I prepared for the exam using only the Key Consulting coursework, the Key Consulting provided Rita Mulcahy’s PMP Exam Prep book and the RMC PM FASTrack Exam Simulation CD which I bought for $299. Although I also bought Andy Crowe’s PMP Exam – How to Pass The First Time, the tone and approach of the Andy Crowe book was different than RMC and reading it felt counter-productive. I used the Andy Crowe book only for practice exam questions and the laminated “Quick Study” foldout that did a good job summarizing key concepts.
I found the Tucson Prometric Center on Williams Circle well organized and the staff professional and helpful. The Tucson Prometric testing room has only 8 partitioned workstations and provides a quiet and comfortable testing environment. Although you are required to place your wallet, mobile phone, and watch in a locker that cannot be accessed during the exam, I had a large thermal bag with ice packs to chill snacks and bottled water that I was allowed to place behind the Prometric reception desk to access during my exam breaks.
My test start time was 1:30 pm and I was surprised to have the opportunity to start my exam early. I arrived at the testing center around 12:45 pm and was allowed to start the test immediately as there were several empty testing workstations available.
The exam starts by explaining the online test software’s basic mechanics. From a time counting perspective, this intro material does not count toward the 4 hours you receive to work through the 200 exam questions. The test software includes an embedded calculator, but I requested a handheld calculator, which the Prometric staff provided.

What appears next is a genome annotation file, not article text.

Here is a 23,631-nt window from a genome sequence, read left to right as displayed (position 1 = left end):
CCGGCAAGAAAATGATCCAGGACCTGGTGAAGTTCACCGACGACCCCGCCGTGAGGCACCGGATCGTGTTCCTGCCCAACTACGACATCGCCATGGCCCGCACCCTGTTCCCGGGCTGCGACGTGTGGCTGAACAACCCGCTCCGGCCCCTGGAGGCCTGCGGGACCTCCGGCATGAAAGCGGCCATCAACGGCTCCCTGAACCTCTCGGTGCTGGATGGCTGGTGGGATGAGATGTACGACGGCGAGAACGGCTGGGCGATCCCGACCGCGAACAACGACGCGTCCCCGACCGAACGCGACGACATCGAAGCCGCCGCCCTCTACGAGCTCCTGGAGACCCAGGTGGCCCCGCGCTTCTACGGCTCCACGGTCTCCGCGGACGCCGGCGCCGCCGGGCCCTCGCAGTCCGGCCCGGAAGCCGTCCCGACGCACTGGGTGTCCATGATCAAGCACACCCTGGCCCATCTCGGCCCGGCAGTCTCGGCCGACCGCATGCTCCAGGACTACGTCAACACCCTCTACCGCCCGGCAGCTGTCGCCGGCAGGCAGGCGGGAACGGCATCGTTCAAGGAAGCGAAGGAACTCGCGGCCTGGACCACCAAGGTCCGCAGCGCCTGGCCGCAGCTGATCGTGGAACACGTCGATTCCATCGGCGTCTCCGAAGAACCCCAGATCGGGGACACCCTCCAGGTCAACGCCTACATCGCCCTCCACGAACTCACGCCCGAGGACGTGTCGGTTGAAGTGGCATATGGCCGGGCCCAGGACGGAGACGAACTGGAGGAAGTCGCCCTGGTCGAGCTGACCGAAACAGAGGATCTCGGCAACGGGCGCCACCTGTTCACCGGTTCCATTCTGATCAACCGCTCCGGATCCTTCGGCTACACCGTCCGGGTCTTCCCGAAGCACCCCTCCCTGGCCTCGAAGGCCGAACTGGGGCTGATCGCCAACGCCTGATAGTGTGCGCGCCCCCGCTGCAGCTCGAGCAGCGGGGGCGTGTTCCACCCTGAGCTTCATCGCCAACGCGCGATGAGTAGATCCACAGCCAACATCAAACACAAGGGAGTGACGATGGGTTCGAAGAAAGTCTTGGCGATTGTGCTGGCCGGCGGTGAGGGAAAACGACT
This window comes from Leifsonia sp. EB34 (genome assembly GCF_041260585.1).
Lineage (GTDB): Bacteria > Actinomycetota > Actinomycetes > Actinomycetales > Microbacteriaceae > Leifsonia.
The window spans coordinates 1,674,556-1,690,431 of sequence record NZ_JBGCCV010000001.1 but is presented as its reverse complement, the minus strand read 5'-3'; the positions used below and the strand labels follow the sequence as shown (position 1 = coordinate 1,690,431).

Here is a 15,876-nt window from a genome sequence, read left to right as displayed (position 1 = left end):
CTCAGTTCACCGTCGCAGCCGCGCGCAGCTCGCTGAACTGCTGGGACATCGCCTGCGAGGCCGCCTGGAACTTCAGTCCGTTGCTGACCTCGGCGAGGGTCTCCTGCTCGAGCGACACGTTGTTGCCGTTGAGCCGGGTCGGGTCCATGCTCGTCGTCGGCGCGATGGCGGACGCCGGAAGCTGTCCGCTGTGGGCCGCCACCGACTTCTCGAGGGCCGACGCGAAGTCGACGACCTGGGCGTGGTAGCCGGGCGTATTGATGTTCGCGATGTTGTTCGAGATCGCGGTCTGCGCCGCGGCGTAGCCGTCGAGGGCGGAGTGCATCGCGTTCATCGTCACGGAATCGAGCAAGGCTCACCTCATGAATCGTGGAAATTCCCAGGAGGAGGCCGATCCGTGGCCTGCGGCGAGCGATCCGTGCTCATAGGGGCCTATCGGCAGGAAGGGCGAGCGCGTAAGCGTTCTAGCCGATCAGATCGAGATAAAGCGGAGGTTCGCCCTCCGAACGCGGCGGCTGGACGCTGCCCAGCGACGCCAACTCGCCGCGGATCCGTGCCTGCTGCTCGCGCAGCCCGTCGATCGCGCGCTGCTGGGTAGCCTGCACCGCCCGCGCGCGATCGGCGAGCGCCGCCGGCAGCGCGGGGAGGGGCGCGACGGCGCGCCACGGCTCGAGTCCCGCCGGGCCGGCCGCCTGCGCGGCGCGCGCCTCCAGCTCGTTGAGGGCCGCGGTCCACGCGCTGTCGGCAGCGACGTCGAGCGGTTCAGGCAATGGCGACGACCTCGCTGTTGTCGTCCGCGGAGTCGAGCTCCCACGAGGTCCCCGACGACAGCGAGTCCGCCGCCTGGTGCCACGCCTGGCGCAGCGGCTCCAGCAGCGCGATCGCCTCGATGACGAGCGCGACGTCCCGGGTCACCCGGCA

Once I started on the actual 200 question exam, I took 3 breaks during the four hours, each break approximately 8 minutes. The exam clock keeps on ticking during your breaks. You are required to sign-in and sign-out during each break and perform a quick security check and metal scan before re-entering the exam room.
I used the entire 4 hours on the exam and completed the 200 questions with only 10 minutes remaining. Iused the remaining 10 minutes to review the “Marked” questions that I flagged for review.
About half way through the exam, I began wondering if I was doing well enough to pass the exam. I recalled however reading on the internet about a test taker talking about her sense of not doing well as she took the exam. She urged test takers to keep persevering through the questions and maintaining a positive attitude. This sense that things may not be going well is a strange phenomenon. For example, I felt sure I marked about 50% of the questions for Review, however upon hitting the “Review” button, I only actually marked around 15 questions out of 200 for review.